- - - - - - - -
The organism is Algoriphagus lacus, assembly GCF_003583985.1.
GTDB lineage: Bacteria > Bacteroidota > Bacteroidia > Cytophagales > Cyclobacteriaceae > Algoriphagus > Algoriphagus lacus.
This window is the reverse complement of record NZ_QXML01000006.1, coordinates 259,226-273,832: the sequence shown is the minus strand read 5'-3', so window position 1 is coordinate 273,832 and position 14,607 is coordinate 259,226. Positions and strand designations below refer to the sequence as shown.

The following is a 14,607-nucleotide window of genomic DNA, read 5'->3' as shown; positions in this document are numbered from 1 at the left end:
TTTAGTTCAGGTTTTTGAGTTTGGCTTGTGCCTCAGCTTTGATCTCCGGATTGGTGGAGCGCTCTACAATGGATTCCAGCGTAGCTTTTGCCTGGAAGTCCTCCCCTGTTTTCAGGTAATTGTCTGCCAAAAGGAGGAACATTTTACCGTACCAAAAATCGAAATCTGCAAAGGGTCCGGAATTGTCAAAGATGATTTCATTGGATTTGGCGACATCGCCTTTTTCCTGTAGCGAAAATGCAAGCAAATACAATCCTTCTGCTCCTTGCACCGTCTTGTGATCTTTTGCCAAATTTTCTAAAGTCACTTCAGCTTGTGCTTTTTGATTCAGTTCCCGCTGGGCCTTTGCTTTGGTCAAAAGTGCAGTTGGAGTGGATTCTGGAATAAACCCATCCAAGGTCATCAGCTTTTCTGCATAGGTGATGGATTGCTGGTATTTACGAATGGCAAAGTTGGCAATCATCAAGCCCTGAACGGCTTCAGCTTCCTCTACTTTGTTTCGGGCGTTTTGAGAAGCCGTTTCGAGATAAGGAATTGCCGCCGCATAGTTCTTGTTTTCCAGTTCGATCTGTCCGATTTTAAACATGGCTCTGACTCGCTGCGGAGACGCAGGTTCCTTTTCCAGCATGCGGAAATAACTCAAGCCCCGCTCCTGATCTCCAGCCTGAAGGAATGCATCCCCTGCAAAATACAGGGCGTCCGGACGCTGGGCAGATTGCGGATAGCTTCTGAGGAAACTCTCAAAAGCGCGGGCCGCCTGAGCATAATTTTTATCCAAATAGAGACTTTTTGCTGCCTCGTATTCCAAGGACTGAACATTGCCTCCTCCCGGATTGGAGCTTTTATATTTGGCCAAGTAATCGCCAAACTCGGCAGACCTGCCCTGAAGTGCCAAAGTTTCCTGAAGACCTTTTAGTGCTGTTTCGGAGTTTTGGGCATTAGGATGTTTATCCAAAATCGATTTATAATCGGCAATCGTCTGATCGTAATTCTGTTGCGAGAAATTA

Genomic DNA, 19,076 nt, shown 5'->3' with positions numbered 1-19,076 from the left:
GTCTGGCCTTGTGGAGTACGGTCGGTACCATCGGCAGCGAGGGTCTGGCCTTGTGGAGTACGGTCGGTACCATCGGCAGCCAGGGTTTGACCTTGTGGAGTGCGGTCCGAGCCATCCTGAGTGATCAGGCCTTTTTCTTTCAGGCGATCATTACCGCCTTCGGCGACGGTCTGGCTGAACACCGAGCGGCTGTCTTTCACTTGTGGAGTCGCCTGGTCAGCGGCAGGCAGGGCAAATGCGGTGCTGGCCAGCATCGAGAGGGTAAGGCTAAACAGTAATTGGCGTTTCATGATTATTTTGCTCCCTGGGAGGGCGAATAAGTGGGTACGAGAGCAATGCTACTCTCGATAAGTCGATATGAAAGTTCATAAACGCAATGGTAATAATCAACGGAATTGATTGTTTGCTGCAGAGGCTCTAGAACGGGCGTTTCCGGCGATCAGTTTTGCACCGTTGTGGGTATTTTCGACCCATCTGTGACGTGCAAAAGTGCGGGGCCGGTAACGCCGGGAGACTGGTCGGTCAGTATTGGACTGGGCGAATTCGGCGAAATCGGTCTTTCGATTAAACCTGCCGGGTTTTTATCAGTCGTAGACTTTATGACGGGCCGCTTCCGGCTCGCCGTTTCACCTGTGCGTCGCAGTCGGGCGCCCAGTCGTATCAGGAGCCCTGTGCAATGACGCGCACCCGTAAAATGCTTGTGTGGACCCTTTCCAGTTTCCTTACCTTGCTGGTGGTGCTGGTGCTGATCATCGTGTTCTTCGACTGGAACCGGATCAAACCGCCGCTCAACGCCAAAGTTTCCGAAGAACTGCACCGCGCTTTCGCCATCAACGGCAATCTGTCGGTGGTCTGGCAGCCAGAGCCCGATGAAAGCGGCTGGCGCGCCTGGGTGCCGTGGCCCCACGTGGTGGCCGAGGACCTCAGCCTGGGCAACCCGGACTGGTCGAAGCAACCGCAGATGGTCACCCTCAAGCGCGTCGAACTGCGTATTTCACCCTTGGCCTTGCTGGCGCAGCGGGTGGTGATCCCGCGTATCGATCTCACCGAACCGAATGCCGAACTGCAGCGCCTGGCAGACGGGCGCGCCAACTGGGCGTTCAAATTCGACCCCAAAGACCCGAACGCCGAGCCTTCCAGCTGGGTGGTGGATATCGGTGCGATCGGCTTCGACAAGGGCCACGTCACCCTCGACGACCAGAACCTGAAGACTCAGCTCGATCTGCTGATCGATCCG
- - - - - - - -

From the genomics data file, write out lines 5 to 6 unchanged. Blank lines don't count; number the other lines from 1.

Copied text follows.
TTTAGTTCAGGTTTTTGAGTTTGGCTTGTGCCTCAGCTTTGATCTCCGGATTGGTGGAGCGCTCTACAATGGATTCCAGCGTAGCTTTTGCCTGGAAGTCCTCCCCTGTTTTCAGGTAATTGTCTGCCAAAAGGAGGAACATTTTACCGTACCAAAAATCGAAATCTGCAAAGGGTCCGGAATTGTCAAAGATGATTTCATTGGATTTGGCGACATCGCCTTTTTCCTGTAGCGAAAATGCAAGCAAATACAATCCTTCTGCTCCTTGCACCGTCTTGTGATCTTTTGCCAAATTTTCTAAAGTCACTTCAGCTTGTGCTTTTTGATTCAGTTCCCGCTGGGCCTTTGCTTTGGTCAAAAGTGCAGTTGGAGTGGATTCTGGAATAAACCCATCCAAGGTCATCAGCTTTTCTGCATAGGTGATGGATTGCTGGTATTTACGAATGGCAAAGTTGGCAATCATCAAGCCCTGAACGGCTTCAGCTTCCTCTACTTTGTTTCGGGCGTTTTGAGAAGCCGTTTCGAGATAAGGAATTGCCGCCGCATAGTTCTTGTTTTCCAGTTCGATCTGTCCGATTTTAAACATGGCTCTGACTCGCTGCGGAGACGCAGGTTCCTTTTCCAGCATGCGGAAATAACTCAAGCCCCGCTCCTGATCTCCAGCCTGAAGGAATGCATCCCCTGCAAAATACAGGGCGTCCGGACGCTGGGCAGATTGCGGATAGCTTCTGAGGAAACTCTCAAAAGCGCGGGCCGCCTGAGCATAATTTTTATCCAAATAGAGACTTTTTGCTGCCTCGTATTCCAAGGACTGAACATTGCCTCCTCCCGGATTGGAGCTTTTATATTTGGCCAAGTAATCGCCAAACTCGGCAGACCTGCCCTGAAGTGCCAAAGTTTCCTGAAGACCTTTTAGTGCTGTTTCGGAGTTTTGGGCATTAGGATGTTTATCCAAAATCGATTTATAATCGGCAATCGTCTGATCGTAATTCTGTTGCGAGAAATTA

Genomic DNA, 19,076 nt, shown 5'->3' with positions numbered 1-19,076 from the left: